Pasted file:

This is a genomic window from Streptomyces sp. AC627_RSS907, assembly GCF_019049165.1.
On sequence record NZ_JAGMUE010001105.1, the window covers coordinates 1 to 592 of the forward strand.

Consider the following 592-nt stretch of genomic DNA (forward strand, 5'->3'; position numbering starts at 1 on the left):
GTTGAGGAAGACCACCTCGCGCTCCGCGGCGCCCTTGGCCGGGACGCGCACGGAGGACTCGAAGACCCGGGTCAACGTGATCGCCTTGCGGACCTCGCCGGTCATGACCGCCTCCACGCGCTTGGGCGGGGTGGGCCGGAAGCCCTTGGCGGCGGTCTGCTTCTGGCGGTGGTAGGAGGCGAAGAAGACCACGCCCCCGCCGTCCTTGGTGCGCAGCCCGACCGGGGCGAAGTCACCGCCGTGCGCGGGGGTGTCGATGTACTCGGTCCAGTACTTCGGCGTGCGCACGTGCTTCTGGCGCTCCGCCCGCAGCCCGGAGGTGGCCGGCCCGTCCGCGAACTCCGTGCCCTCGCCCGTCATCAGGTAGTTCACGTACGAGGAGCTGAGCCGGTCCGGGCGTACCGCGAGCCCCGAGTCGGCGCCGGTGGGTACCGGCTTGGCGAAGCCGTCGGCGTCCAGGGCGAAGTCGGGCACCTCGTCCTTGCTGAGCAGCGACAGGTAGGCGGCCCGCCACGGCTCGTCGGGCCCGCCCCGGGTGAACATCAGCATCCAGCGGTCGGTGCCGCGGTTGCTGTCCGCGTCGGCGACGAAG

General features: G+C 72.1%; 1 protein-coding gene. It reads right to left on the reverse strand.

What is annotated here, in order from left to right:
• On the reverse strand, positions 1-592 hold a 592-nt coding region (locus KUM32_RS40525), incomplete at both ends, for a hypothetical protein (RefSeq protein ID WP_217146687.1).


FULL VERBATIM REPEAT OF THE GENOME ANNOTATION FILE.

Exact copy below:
This is a genomic window from Streptomyces sp. AC627_RSS907, assembly GCF_019049165.1.
On sequence record NZ_JAGMUE010001105.1, the window covers coordinates 1 to 592 of the forward strand.

Consider the following 592-nt stretch of genomic DNA (forward strand, 5'->3'; position numbering starts at 1 on the left):
GTTGAGGAAGACCACCTCGCGCTCCGCGGCGCCCTTGGCCGGGACGCGCACGGAGGACTCGAAGACCCGGGTCAACGTGATCGCCTTGCGGACCTCGCCGGTCATGACCGCCTCCACGCGCTTGGGCGGGGTGGGCCGGAAGCCCTTGGCGGCGGTCTGCTTCTGGCGGTGGTAGGAGGCGAAGAAGACCACGCCCCCGCCGTCCTTGGTGCGCAGCCCGACCGGGGCGAAGTCACCGCCGTGCGCGGGGGTGTCGATGTACTCGGTCCAGTACTTCGGCGTGCGCACGTGCTTCTGGCGCTCCGCCCGCAGCCCGGAGGTGGCCGGCCCGTCCGCGAACTCCGTGCCCTCGCCCGTCATCAGGTAGTTCACGTACGAGGAGCTGAGCCGGTCCGGGCGTACCGCGAGCCCCGAGTCGGCGCCGGTGGGTACCGGCTTGGCGAAGCCGTCGGCGTCCAGGGCGAAGTCGGGCACCTCGTCCTTGCTGAGCAGCGACAGGTAGGCGGCCCGCCACGGCTCGTCGGGCCCGCCCCGGGTGAACATCAGCATCCAGCGGTCGGTGCCGCGGTTGCTGTCCGCGTCGGCGACGAAG

General features: G+C 72.1%; 1 protein-coding gene. It reads right to left on the reverse strand.

What is annotated here, in order from left to right:
• On the reverse strand, positions 1-592 hold a 592-nt coding region (locus KUM32_RS40525), incomplete at both ends, for a hypothetical protein (RefSeq protein ID WP_217146687.1).